Rest in Paradise
On January 13th, I only had ONE thing in mind when posting about Kobe Bryant and that was to pay homage to a man who played a significant role in my latter teen years (into early adulthood). I wanted to poke fun at how I tried to emulate him, how I saved every magazine featuring his face, how I'd watch every interview, but most importantly, how proud I was to see his name mentioned as one of the candidates for the 2020 Basketball Hall of Fame. Little did I know on January 26th, just thirteen days after that post, Bryant, his daughter and seven other victims would be involved in a tragic helicopter crash out in the hills of Calabasas, CA, leaving their families and the rest of the world to mourn.
My eyes have poured out real tears for several days now. At times, I can't help myself. In fact, my vision is quite blurred as I type this - fighting through an overwhelming feeling of sadness taking over my soul. This sensation occurs whenever my mind wanders to that horrific day or when I catch a glimpse of Kobe's peers pouring their eyes out on national TV, or something simple, like staring at the photo above. This f*cking hurts.
I thought long and hard on whether I should even touch this story. After all, this is supposed to be a 'feel good' blog and it was only a couple of weeks ago where I was singing Kobe Bryant's praises. Now, here I am, sadly talking about this man's death. I cannot believe this; something is terribly wrong with that last sentence. To be frank, I find all of this extremely eerie. But I am a writer, writing has always been therapeutic and I desperate NEED to type: today, tomorrow, next week, so on and so forth. Whether it is read by one set of eyes or thousands. I have to do this or I am as good as done.
This whole ordeal doesn't seem real. It's almost like there was some sort of glitch in the matrix. Yes, we all die - it's a part of life and I completely understand. I lost my grandmother of 93 years back in September and there isn't a day that goes by where I don't think of her. Although, I felt she could possibly live forever, 93 years is quite the accomplishment. But when we look at this tragedy on January 26th, Kobe lived to see 41, his daughter, 13. They were cheated at life and I won't feel otherwise.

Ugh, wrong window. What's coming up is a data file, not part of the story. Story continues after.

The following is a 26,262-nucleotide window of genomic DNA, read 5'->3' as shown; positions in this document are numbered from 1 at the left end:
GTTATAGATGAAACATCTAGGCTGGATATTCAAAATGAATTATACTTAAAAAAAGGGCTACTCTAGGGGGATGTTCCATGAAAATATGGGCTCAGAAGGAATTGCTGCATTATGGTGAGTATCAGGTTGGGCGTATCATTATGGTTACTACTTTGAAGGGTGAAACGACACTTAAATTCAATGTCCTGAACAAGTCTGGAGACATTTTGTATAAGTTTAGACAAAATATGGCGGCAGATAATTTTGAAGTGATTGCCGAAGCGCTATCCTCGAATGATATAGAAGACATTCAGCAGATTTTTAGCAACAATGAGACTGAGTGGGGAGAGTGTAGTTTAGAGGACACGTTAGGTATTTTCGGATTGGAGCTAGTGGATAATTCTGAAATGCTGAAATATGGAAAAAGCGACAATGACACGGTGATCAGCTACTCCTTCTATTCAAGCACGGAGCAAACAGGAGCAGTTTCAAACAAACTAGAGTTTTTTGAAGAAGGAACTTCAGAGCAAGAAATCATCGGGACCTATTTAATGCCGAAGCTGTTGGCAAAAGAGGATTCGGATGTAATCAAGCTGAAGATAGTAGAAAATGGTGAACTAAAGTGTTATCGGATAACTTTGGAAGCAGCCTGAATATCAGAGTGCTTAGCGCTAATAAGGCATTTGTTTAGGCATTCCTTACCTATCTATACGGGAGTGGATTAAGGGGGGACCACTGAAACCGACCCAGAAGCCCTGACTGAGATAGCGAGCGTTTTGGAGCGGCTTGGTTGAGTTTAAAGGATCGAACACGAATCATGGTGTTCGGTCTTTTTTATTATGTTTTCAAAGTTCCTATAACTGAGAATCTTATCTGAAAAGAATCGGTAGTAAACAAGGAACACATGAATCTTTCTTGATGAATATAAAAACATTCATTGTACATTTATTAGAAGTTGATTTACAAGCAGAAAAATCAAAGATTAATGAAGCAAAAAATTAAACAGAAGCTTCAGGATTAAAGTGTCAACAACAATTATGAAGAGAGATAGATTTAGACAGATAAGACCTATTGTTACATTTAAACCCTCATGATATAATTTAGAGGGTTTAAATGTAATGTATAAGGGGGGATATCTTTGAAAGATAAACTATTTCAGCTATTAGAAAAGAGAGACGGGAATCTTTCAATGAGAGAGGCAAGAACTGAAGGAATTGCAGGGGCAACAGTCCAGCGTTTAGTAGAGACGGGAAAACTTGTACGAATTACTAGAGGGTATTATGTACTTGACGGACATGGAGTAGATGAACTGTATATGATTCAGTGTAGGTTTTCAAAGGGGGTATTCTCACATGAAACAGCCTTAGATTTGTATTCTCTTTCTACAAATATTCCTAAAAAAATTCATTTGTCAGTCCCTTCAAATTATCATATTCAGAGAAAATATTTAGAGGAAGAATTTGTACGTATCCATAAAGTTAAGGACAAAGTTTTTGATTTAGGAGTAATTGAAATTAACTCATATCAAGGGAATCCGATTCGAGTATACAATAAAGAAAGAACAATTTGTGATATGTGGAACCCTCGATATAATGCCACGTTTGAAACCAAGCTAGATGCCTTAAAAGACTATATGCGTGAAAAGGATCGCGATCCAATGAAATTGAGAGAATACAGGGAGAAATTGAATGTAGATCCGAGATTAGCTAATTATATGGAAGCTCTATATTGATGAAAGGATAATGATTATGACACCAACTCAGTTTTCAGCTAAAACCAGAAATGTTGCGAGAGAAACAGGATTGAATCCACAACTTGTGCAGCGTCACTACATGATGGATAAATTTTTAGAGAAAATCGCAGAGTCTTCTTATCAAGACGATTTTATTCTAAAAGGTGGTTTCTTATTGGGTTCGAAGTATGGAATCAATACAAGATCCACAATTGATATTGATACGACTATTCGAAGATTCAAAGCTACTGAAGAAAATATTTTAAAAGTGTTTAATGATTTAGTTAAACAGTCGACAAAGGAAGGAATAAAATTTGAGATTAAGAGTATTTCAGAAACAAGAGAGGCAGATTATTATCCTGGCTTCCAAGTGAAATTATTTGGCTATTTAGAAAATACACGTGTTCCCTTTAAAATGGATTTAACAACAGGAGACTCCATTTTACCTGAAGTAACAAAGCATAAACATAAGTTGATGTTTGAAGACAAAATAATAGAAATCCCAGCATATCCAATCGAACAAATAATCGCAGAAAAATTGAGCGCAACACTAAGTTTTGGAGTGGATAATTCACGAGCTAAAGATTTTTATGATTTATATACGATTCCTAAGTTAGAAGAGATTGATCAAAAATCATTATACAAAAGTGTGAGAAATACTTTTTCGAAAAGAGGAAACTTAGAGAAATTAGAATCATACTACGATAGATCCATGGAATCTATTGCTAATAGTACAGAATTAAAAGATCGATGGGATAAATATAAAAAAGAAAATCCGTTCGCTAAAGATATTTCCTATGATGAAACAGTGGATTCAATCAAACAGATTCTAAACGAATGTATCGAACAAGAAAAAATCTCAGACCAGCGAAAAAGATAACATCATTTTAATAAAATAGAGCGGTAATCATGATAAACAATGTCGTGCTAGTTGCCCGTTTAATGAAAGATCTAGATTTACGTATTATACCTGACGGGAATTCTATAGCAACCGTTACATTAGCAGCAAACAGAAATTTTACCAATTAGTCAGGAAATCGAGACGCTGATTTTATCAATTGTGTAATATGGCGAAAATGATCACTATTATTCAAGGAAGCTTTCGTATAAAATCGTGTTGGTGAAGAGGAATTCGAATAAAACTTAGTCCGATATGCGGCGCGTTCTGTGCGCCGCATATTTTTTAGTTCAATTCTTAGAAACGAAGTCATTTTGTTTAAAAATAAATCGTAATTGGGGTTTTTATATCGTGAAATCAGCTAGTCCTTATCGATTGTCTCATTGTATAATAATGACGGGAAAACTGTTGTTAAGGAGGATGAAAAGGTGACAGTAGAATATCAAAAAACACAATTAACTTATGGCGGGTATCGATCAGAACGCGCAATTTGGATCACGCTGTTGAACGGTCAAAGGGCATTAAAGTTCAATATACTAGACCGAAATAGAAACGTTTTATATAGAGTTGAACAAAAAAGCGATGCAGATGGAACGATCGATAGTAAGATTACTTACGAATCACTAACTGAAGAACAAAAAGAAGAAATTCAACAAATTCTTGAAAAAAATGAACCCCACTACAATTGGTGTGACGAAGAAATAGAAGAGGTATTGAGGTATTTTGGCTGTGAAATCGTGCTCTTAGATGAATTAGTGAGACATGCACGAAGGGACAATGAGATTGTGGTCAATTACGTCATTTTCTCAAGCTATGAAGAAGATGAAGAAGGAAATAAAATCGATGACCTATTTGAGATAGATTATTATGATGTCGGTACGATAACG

Bryant and his daughter were on the cusp of transitioning to that 'next level' - post NBA Kobe as a husband, father, entrepreneur, Academy Award winner, author, coach/mentor, his daughter Gianna, as a superb 8th grade basketball talent just welcoming those challenging teenage years - quite possibly on the verge of becoming a highly sought after student-athlete. Its been well documented how Gianna took on her father's 'Mamba Mentality' so perhaps those teenage years would have been a breeze, but now we'll never know how far her talents would have taken her. The thought alone puts a lump in my throat.
I can't fathom the pain and devastation going through Kobe's wife, Vanessa, losing a husband and child on the same day, left to explain to their beautiful three girls that their father and sister are no longer here. My goodness. Let us also not forget the sting of the other families involved. This story is about as bad as it gets and I don't know if this numb feeling ever goes away.
The NBA All-Star Weekend begins in a few weeks and I am certain there will be a monumental ceremony commemorating Kobe Bryant's life. I've watched less and less of the All-Star festivities over the years and I will continue that trend in 2020. It is sure to be a tear jerker and there is simply no way I'll allow myself to endure that type of hurt. After experiencing a few heartbreaks in 2019 and now with this recent news, I think my eyes, mind, heart and soul could use a much needed break.
As words begin to escape me, it is probably best that I cut this short. But R.I.P. Kobe & Gianna Bryant and the other victims lost on that tragic day,